I stared at a male face, late twenties perhaps, with dark thinning hair, slim build and beautiful chiselled bones. It was definitely the man with the box in the corridor near Mrs. Parnell's place. That must have been why he seemed familiar. Was there something else? A scrap of memory wiggled tantalizingly, yet refused to emerge fully. Alvin had sent three photos of him, once in the stairwell, once entering the front door and once in the elevator.

“He's wearing different clothing in each of these,” Ray said. “Must have been there several times.”

“Yes, Alvin said he'd been back three times. He was looking for something all right. There's something about him, I don't know what.”

“Could he be the same man in the Mercedes? The one who was supposed to be Mrs. Parnell's son.”

I shook my head. “I didn't see him. Anyway, this guy's in Canada, so that's not likely.”

“Don't forget we were both in Canada a few days ago, and now, we're in Italy. It can be done. Plus the clothes that guy's wearing look kind of foreign to me. The cut of the jacket.”

I stared at the pictures. All men's clothing looks alike to me. “Do you think they're Italian designs?”

Ray shrugged. “I don't know what they are, but I'm betting he didn't get them back home.”

“That's a good point. Maybe he
is
Italian, and when he lucked out with Mrs. P.'s place, he followed her over here. I don't think he's the guy in the Mercedes. I got the impression he was an older man. They thought he might be Mrs. Parnell's son, so my father or uncle.”

“I suppose it was a stretch anyway,” Ray said. “How would he know she came here?”

“It could be because she began to contact people, and maybe one of them couldn't be trusted.”

“I'll take these with me when I go to the police station. I'll also forward them to a colleague at home to see if he can get a lead on the guy.”

“Very efficient. I might have to keep you on staff, Sgt. Deveau,” I said. “Okay, I could take them to Dario. He could show them to the old guys in the village, and maybe Orianna, or someone else in Berli, might have seen him. That would help.”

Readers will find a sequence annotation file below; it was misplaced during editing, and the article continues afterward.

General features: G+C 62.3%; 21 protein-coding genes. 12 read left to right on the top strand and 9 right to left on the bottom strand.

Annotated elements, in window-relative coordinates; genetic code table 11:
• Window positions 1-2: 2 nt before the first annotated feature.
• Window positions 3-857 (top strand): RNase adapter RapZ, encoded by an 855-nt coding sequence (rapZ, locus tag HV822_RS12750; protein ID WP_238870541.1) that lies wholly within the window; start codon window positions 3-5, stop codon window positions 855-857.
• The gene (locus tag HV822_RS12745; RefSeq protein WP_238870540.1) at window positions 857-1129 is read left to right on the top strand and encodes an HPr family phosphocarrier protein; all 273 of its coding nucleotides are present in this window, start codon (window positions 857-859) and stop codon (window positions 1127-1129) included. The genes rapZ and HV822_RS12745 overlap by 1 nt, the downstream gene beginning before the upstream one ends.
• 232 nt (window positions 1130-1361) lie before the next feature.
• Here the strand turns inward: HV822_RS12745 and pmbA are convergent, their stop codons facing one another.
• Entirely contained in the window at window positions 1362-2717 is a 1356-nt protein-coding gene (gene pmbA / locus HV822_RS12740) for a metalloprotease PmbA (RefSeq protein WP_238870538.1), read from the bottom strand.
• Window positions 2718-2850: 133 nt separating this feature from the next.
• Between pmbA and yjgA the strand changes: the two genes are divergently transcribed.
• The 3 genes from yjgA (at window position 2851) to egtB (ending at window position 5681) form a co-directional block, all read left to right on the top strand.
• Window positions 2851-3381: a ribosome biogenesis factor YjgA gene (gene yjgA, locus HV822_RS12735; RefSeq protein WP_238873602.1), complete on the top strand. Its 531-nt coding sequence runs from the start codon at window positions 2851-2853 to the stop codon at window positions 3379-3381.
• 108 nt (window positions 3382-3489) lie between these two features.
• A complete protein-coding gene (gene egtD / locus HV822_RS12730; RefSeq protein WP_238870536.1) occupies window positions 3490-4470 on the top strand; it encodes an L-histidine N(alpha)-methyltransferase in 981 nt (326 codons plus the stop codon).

Ray studied his glass of Chianti. “Don't forget Guy Prendergast back at the Villa.”

“Good point. Let me see, who else? That boy Fabrizio might be able to identify him as the person who bribed him about signor Falcone's whereabouts. If his mother would let me near him.”

Ray leaned back as the waiter delivered two plates of tortellini with butter and sage, a dish that really should be revered the world over. He said, “But…”

“I know, I know, these people are all in different towns, and that will mean a lot of driving. Still, it has to be done. No choice.”

“There's an easier way. We just forward them to anyone who has e-mail. That might cut down the travel.”

“I should have thought of that. Pays to have a cop around,” I said. “I'll call Dario and Orianna. Dario will have e-mail for sure. He's a modern guy.”

“Great. Do me a favour. Drink your wine, finish your tortellini and then do it.” Ray raised his nearly empty glass and smiled. “Five minutes more won't make any difference. I don't get that much of your time, and you won't be getting food like this back home.”

I hesitated. What if five minutes did make a difference? “How about I make the calls first, then we can relax?”

“I realize there's no point in arguing.” He signalled to the waiter for a refill. I like a man who takes things in his stride.

“Good. The phones are right over there,” I pointed. “I'll be back in a flash.”